and how you conquer them?
When I first started writing years ago, I connected with another woman in my area who wanted to be an author. But she couldn’t get past those first few chapters. She’d enter a contest and restructure the chapters, her paragraph structure, agonizing over each sentence, all the way down to every word. I determined then and there that I wouldn’t get hung up on that first attempt. And I didn’t. I never finished some of my first few manuscripts. Either the plot was too flimsy or the characters too flat, or I wrote myself into a corner and didn’t know how to get out. Those ideas are still there in my head, so I haven’t abandoned those characters, but if I ever decide to write their story, I’m confident I can do them justice now.
I understand you have been an avid reader since you were a child.
What’s your favorite book?
Redeeming Love by Francine Rivers is an all-time favorite.
We all have a 1st book that will never find its way to publication. That first book we wrote, thought was awesome at the time, but now, want to keep it buried in our drawer, safe, wherever. If you have that kind of book buried, can you tell us what it was about and what spark encouraged you to begin writing it? What encouraged you to begin writing as a career?
The first book I started writing was about a girl who lived behind a waterfall in a secluded valley. Her parents had died (but I didn’t dwell on that aspect for some reason), and she was living alone, self-sufficient with the crops, animals and everything they had accumulated throughout the years. Then she sees this poor cowboy racing across the plains being chased by outlaws. He’s shot and she rescues him.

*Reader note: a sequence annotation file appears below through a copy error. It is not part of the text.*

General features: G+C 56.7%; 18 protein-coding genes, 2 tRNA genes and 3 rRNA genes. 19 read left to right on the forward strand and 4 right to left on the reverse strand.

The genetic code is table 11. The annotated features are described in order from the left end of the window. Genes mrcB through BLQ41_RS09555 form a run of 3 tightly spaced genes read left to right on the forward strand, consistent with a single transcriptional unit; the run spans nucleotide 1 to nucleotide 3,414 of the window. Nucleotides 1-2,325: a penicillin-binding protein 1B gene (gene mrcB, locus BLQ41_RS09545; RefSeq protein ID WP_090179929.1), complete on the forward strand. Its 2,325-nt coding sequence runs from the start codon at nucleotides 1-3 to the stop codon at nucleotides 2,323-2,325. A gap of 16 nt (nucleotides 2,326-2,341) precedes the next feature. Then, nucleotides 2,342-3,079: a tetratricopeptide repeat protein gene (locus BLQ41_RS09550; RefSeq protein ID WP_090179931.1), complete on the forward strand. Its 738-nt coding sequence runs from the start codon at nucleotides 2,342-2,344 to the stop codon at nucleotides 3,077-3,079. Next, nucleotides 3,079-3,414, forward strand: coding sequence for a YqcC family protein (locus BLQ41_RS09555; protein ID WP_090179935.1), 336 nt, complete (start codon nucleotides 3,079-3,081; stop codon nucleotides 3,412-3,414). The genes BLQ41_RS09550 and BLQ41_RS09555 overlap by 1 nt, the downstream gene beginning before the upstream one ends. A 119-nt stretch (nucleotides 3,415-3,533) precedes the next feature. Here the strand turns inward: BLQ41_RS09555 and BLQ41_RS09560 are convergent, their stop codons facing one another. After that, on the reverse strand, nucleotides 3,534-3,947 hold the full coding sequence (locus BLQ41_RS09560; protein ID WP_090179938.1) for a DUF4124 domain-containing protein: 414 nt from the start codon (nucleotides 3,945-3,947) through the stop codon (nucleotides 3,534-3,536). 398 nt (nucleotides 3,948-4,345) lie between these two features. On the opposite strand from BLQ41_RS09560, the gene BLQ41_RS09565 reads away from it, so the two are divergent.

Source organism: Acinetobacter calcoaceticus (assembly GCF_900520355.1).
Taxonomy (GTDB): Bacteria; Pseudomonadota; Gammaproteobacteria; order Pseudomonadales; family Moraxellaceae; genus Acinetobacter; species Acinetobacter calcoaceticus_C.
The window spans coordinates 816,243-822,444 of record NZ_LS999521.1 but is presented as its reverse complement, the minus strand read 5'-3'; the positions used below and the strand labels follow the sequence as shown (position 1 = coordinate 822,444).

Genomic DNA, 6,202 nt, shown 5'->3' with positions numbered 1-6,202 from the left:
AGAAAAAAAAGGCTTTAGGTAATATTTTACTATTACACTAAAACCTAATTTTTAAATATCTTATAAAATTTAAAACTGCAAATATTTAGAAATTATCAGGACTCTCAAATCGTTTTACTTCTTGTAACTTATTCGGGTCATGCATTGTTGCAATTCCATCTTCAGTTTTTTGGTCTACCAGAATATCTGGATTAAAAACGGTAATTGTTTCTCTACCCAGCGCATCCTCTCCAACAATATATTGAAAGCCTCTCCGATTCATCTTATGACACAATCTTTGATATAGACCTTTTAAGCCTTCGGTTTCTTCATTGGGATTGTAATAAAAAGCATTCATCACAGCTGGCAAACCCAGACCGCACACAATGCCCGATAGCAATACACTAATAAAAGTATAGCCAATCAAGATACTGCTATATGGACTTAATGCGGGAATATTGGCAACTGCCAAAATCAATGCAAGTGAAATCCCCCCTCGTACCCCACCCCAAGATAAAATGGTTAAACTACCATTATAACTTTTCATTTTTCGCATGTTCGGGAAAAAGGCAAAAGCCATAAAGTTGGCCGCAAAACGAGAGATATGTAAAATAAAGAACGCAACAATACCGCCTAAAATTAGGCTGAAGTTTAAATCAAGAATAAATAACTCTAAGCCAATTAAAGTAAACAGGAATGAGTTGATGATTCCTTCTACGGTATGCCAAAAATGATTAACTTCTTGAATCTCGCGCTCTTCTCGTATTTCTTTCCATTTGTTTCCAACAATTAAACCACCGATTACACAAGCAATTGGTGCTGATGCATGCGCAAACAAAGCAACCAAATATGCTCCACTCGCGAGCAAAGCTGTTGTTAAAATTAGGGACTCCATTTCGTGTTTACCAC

After he gets well, he takes her to the nearest town because …now I can’t even remember why other than the fact that she was alone and he thought she needed to be “rescued”! If I was writing that story now, I would give her a passel of younger brothers and sisters and how they squabble over letting the man leave because he might expose their hidden valley to others. Hmmm, that story might have some redeeming qualities after all! Lol Oh, and since I was so bad at dialogue, she rarely spoke, and I gave the excuse that she’d been alone for so long she was not used to talking to people. It was horrible!!!!
I’ve always wanted to be a published author ever since I can remember, but I didn’t start pursuing publication about seventeen years ago. As a child, I was fascinated by how authors put all those stories on paper. Somehow, my brain just naturally made up stories. But for years, I didn’t write them down. I tried to get started a few times, but didn’t know how to construct a compelling story with an interesting beginning, firm middle, and satisfying ending. So out of lack of knowledge and fear of failure, I just kept dreaming. I think I had the idea that as long as I didn’t attempt to write, I couldn’t fail at writing. In 1994, I decided that if I was ever going to write, I had to stop kidding myself and get to work.
Pam, I agree, that story has a lot of promise! I could sit here and talk about writing all day!
Christy, thanks so much for inviting me to your blog today!
Thank you for being here!
Don’t forget to head over to Pam’s blog and enter to win the Kindle. There are several books that will be loaded on it. Winner will be announced in October. And right now, for those of you who have your own Kindle, Stealing Jake stayed at #1 on Amazon’s Top 100 Bestselling Free books for five days and is still riding in the #3 spot. Grab your free download while available!